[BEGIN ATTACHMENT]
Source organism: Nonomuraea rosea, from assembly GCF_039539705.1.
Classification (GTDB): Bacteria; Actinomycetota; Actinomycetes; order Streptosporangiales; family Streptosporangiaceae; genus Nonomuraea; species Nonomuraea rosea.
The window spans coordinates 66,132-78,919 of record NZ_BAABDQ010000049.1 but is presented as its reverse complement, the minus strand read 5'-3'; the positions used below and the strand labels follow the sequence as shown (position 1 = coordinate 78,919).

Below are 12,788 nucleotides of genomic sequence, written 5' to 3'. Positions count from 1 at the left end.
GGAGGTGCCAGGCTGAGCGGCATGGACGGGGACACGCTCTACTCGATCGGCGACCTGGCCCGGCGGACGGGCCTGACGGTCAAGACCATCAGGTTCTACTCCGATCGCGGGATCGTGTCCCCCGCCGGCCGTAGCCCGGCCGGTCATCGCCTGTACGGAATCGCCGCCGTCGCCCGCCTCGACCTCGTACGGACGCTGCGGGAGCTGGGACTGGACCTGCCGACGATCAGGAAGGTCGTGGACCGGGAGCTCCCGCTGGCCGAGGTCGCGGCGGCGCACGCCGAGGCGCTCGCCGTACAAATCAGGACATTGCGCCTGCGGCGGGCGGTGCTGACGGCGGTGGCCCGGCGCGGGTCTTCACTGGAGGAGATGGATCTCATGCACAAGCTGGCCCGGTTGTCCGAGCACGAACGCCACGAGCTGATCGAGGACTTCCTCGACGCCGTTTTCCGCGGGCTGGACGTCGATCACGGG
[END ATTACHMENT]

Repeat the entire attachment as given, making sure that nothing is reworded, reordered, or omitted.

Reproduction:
Source organism: Nonomuraea rosea, from assembly GCF_039539705.1.
Classification (GTDB): Bacteria; Actinomycetota; Actinomycetes; order Streptosporangiales; family Streptosporangiaceae; genus Nonomuraea; species Nonomuraea rosea.
The window spans coordinates 66,132-78,919 of record NZ_BAABDQ010000049.1 but is presented as its reverse complement, the minus strand read 5'-3'; the positions used below and the strand labels follow the sequence as shown (position 1 = coordinate 78,919).

Below are 12,788 nucleotides of genomic sequence, written 5' to 3'. Positions count from 1 at the left end.
GGAGGTGCCAGGCTGAGCGGCATGGACGGGGACACGCTCTACTCGATCGGCGACCTGGCCCGGCGGACGGGCCTGACGGTCAAGACCATCAGGTTCTACTCCGATCGCGGGATCGTGTCCCCCGCCGGCCGTAGCCCGGCCGGTCATCGCCTGTACGGAATCGCCGCCGTCGCCCGCCTCGACCTCGTACGGACGCTGCGGGAGCTGGGACTGGACCTGCCGACGATCAGGAAGGTCGTGGACCGGGAGCTCCCGCTGGCCGAGGTCGCGGCGGCGCACGCCGAGGCGCTCGCCGTACAAATCAGGACATTGCGCCTGCGGCGGGCGGTGCTGACGGCGGTGGCCCGGCGCGGGTCTTCACTGGAGGAGATGGATCTCATGCACAAGCTGGCCCGGTTGTCCGAGCACGAACGCCACGAGCTGATCGAGGACTTCCTCGACGCCGTTTTCCGCGGGCTGGACGTCGATCACGGG